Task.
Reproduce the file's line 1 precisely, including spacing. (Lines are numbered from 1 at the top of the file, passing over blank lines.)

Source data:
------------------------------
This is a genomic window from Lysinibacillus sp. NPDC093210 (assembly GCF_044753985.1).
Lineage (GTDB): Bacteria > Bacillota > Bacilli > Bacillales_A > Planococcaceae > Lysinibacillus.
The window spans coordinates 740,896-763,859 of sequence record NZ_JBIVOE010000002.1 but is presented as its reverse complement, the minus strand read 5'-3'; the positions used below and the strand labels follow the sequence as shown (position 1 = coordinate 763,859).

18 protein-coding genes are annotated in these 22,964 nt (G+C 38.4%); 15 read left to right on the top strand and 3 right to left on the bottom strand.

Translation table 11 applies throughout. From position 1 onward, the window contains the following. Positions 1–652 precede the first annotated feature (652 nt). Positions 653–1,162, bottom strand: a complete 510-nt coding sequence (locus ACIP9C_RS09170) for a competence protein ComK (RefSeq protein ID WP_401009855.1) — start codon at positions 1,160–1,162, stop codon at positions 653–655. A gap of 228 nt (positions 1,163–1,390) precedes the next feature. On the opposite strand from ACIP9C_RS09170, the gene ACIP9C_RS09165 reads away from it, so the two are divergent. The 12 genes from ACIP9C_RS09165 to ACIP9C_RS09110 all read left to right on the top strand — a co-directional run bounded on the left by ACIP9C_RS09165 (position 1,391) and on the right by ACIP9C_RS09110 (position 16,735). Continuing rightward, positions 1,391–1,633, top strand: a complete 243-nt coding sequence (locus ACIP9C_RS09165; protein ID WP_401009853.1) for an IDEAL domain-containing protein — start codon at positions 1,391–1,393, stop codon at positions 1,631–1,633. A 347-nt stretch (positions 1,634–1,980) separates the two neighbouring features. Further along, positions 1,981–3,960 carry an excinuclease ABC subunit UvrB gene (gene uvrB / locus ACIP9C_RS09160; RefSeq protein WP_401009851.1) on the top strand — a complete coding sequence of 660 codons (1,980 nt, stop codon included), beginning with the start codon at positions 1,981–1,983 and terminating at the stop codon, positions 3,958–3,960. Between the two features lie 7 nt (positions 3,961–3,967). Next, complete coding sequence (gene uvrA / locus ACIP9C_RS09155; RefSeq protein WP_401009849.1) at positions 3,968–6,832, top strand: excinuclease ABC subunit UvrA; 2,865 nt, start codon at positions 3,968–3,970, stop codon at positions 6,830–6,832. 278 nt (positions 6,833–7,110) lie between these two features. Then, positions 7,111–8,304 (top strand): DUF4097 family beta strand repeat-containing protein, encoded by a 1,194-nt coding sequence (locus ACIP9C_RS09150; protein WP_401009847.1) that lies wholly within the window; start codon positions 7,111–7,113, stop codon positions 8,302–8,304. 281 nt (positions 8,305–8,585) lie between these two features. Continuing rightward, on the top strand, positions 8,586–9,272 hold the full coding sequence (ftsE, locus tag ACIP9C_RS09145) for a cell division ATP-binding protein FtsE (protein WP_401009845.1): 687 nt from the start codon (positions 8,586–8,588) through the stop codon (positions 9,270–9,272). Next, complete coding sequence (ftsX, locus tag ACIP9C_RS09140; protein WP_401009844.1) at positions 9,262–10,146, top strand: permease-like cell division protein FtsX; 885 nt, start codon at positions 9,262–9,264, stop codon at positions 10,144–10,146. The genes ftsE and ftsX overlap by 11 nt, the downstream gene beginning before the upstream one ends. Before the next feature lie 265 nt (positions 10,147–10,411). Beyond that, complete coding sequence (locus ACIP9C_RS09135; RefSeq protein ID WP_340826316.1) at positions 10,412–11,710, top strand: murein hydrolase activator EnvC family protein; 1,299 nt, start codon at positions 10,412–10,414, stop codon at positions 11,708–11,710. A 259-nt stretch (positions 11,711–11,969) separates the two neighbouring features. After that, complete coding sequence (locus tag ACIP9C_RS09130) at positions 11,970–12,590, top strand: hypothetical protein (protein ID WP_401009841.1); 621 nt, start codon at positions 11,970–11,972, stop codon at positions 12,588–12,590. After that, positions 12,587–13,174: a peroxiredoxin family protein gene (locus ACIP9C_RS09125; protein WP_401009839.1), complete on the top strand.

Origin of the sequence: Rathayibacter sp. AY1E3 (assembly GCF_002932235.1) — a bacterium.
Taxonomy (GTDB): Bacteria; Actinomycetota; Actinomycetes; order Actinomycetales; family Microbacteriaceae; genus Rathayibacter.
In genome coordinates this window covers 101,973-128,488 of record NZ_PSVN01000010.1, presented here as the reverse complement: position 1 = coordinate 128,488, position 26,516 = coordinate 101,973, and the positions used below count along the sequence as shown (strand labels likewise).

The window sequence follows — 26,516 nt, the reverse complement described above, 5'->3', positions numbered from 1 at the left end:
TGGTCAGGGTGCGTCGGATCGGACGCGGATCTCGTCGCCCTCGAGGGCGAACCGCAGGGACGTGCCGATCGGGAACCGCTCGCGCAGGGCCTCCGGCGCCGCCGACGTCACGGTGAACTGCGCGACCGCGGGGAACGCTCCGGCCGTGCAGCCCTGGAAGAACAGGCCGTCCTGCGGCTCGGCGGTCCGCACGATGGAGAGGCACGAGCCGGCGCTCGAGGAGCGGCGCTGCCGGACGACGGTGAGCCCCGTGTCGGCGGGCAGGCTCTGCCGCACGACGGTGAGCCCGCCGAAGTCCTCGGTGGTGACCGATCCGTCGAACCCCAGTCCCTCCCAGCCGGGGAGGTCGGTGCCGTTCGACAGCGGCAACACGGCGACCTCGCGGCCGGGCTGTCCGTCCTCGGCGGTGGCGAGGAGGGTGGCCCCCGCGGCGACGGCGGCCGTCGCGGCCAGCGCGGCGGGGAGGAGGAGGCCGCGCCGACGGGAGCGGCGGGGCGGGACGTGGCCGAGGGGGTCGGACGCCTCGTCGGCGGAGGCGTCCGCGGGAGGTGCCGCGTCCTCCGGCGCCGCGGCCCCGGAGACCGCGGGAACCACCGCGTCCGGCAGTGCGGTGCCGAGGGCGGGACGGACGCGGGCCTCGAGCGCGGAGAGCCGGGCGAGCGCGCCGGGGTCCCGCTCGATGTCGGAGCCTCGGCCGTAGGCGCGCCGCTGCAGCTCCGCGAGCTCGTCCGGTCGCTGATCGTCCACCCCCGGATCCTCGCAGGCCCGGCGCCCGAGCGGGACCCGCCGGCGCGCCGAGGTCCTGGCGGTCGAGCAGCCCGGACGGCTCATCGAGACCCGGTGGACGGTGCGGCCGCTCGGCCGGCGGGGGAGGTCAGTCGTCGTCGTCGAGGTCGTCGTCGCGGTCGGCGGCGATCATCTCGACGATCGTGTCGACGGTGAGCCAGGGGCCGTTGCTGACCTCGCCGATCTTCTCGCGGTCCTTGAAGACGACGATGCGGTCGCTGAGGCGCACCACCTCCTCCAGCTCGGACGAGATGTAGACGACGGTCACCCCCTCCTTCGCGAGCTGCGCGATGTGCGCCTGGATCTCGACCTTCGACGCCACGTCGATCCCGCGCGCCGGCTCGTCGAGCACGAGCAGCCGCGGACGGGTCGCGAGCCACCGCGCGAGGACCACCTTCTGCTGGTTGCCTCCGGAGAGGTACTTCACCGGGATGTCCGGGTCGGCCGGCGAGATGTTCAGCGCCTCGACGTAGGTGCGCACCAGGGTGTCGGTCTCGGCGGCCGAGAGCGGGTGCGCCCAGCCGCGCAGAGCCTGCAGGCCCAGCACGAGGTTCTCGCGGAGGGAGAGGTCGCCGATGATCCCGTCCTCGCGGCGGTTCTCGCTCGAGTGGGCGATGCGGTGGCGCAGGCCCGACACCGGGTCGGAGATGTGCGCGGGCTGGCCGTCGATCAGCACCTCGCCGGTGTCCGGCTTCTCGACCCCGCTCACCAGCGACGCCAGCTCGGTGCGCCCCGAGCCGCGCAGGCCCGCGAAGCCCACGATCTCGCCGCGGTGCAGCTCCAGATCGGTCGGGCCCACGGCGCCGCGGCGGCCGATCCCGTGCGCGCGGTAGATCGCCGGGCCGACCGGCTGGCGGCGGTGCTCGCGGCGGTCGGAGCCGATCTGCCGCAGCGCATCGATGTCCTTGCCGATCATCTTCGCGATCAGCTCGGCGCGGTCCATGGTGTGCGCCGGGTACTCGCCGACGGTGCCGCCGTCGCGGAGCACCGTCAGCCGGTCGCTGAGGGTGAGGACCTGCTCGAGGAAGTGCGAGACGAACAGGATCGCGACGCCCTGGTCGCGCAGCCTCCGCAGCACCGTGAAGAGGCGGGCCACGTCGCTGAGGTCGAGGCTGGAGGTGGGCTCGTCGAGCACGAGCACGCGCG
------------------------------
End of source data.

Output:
This is a genomic window from Lysinibacillus sp. NPDC093210 (assembly GCF_044753985.1).